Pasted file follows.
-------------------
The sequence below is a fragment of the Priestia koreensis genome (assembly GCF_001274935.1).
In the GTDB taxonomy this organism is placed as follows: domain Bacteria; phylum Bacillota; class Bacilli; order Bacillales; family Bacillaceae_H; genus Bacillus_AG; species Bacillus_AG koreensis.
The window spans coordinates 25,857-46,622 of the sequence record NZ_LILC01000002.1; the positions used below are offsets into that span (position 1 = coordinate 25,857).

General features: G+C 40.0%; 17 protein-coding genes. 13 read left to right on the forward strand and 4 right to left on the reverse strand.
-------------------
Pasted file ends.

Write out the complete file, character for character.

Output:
The sequence below is a fragment of the Priestia koreensis genome (assembly GCF_001274935.1).
In the GTDB taxonomy this organism is placed as follows: domain Bacteria; phylum Bacillota; class Bacilli; order Bacillales; family Bacillaceae_H; genus Bacillus_AG; species Bacillus_AG koreensis.
The window spans coordinates 25,857-46,622 of the sequence record NZ_LILC01000002.1; the positions used below are offsets into that span (position 1 = coordinate 25,857).

General features: G+C 40.0%; 17 protein-coding genes. 13 read left to right on the forward strand and 4 right to left on the reverse strand.